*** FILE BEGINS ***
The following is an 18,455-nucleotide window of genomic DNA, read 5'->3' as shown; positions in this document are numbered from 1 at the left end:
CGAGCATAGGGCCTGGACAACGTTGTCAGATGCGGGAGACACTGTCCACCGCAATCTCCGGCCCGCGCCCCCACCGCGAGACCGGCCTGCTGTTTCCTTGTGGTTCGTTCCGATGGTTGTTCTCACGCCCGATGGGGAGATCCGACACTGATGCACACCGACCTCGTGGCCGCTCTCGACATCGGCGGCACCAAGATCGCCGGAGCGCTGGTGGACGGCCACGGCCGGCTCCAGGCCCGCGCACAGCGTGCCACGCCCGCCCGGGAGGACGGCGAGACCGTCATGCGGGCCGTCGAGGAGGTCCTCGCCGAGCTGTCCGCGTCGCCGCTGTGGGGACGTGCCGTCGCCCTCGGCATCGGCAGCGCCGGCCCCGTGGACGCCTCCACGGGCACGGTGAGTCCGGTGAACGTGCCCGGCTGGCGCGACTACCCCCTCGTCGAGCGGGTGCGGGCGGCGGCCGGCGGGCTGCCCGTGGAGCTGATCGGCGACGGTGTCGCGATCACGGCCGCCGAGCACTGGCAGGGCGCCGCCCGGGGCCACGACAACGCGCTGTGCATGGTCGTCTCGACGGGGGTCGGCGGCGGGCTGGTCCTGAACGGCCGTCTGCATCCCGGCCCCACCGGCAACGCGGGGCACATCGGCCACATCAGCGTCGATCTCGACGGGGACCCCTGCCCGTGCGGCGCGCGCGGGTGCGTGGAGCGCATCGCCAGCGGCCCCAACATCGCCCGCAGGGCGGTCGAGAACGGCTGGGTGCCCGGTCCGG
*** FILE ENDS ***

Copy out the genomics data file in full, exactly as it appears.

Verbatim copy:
The following is an 18,455-nucleotide window of genomic DNA, read 5'->3' as shown; positions in this document are numbered from 1 at the left end:
CGAGCATAGGGCCTGGACAACGTTGTCAGATGCGGGAGACACTGTCCACCGCAATCTCCGGCCCGCGCCCCCACCGCGAGACCGGCCTGCTGTTTCCTTGTGGTTCGTTCCGATGGTTGTTCTCACGCCCGATGGGGAGATCCGACACTGATGCACACCGACCTCGTGGCCGCTCTCGACATCGGCGGCACCAAGATCGCCGGAGCGCTGGTGGACGGCCACGGCCGGCTCCAGGCCCGCGCACAGCGTGCCACGCCCGCCCGGGAGGACGGCGAGACCGTCATGCGGGCCGTCGAGGAGGTCCTCGCCGAGCTGTCCGCGTCGCCGCTGTGGGGACGTGCCGTCGCCCTCGGCATCGGCAGCGCCGGCCCCGTGGACGCCTCCACGGGCACGGTGAGTCCGGTGAACGTGCCCGGCTGGCGCGACTACCCCCTCGTCGAGCGGGTGCGGGCGGCGGCCGGCGGGCTGCCCGTGGAGCTGATCGGCGACGGTGTCGCGATCACGGCCGCCGAGCACTGGCAGGGCGCCGCCCGGGGCCACGACAACGCGCTGTGCATGGTCGTCTCGACGGGGGTCGGCGGCGGGCTGGTCCTGAACGGCCGTCTGCATCCCGGCCCCACCGGCAACGCGGGGCACATCGGCCACATCAGCGTCGATCTCGACGGGGACCCCTGCCCGTGCGGCGCGCGCGGGTGCGTGGAGCGCATCGCCAGCGGCCCCAACATCGCCCGCAGGGCGGTCGAGAACGGCTGGGTGCCCGGTCCGG